Defendants present, first, for consideration their contention that they are endorsers and therefore liable only secondarily upon the note sued on; plaintiff contends that they are sureties, and therefore liable primarily as makers. Rouse v. Wooten, 140 N. C., 557. The effect of the payments made on the note upon the running of the statute of limitations as to defendants will be determined by their relationship to the note, and the character of their liability.

Defendants placed their names on the back of the note; they are, therefore, nothing else appearing, endorsers and liable on the note only as endorsers.. C. S., 3044. Perry v. Taylor, 148 N. C., 362; Houser v. Fayssoux, 168 N. C., 1; Bank v. Wilson, 168 N. C., 557; Meyers v. Battle, 170 N. C., 168; Barber v. Absher Co., 175 N. C., 602; Gillam v. Walker, 189 N. C., 189; however, on the face of the note, upon the back of which defendants' wrote their names, they acknowledge that they are “endorsers hereto as sureties,” and thus clearly indicate by appropriate, words their intention to be bound, not as endorsers, but as sureties. Their relationship to the note must be determined by their intention at the time they wrote their names upon the note; 3 R. C. L., 1123, secs. 339 et seq.; nothing else appearing to indicate clearly a contrary intention, the place upon which these signatures appear on the note, *228would be conclusive that they intended to become endorsers. C. S., 2998, subsee. 6; tbe words in tbe note, however, indicate clearly an intention to be bound in some other capacity than as endorsers. O. S., 3044. It must be held, in accordance with tbe terms of tbe note, that defendants are sureties and that their rights and liabilities, with respect to same must be determined by tbe law applicable to sureties and not to endorsers. Defendants by their answer to paragraph 4 of tbe complaint, do not admit tbe allegation that they are sureties on said note, but by their admission that they executed tbe note as set out in tbe complaint, present tbe question as to their relationship to tbe note to tbe Court for determination as a matter of law. There was no error in bolding that they are sureties.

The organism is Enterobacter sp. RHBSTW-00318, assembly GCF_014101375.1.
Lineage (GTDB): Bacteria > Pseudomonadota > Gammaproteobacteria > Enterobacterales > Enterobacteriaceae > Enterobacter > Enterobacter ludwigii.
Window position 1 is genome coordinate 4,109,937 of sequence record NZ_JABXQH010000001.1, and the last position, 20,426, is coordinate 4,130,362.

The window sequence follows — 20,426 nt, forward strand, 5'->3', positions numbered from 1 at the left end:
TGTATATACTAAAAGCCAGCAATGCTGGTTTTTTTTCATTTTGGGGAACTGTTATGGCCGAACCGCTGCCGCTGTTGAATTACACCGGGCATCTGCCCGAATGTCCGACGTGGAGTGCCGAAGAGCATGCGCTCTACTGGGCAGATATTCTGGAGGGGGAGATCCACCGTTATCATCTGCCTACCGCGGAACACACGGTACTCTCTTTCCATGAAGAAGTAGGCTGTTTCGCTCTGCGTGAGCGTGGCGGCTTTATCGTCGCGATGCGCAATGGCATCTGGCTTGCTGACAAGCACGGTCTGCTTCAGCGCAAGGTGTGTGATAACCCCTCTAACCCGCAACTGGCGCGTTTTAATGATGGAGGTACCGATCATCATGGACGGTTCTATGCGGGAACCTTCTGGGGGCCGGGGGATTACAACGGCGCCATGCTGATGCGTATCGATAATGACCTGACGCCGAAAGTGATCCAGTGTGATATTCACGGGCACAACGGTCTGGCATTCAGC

It is clear that tbe annual payments of interest on tbe note, made by tbe Farmers Mercantile Company, tbe principal, renewed tbe same to 1 January, 1918, both as to tbe company and as to defendants, who as sureties were liable to tbe plaintiff, payee of tbe note, as makers. C. S., 416. In Houser v. Fayssoux, 168 N. C., 1, Justice Brown says that it is well settled in this State that a payment by tbe principal on a note, before tbe bar of tbe statute, operates as a renewal of tbe debt as to himself and also as to tbe sureties on tbe note; tbe note sued on was therefore extended, as to principal and sureties, to 1 January, 1918.

"What was tbe effect of subsequent annual payments of interest made by Walter G-. Ward and Gr. C. Earp, cosureties with defendants, tbe last payment having been made on 1 January, 1922?

In Barber v. Absher Co., 175 N. C., 602, Justice Allen says: “It is also settled th^t a payment, to have tbe effect of repelling tbe statute of limitations must be made by one in tbe same class and that a payment by tbe maker does not continue tbe right of action against tbe endorser.” Tbe relation of an endorser to tbe note differs from that of a surety, tbe liability of tbe latter being primary, that of tbe former secondary. Defenses available to an endorser, are not available to a surety, tbe distinction being founded upon tbe difference in their liability. As between tbe principal and sureties, and as between cosureties there is a community of interest and a common obligation. Tbe right of a surety who has paid tbe debt to call upon tbe cosurety for contribution is upheld upon this principle. Gillam v. Walker, 189 N. C., 189. Payment by one surety on tbe debt for which there is a common liability, with right of contribution, before an action on tbe debt is barred, renews it as to cosureties. O. S., 417. Tbe note sued on was extended as to all tbe defendants to 1 January, 1922, by tbe payments made thereon by Ward and Earp.

There was no error in tbe instruction of bis Honor upon tbe first issue. Defendant’s assignments of error cannot be sustained. There is

No error.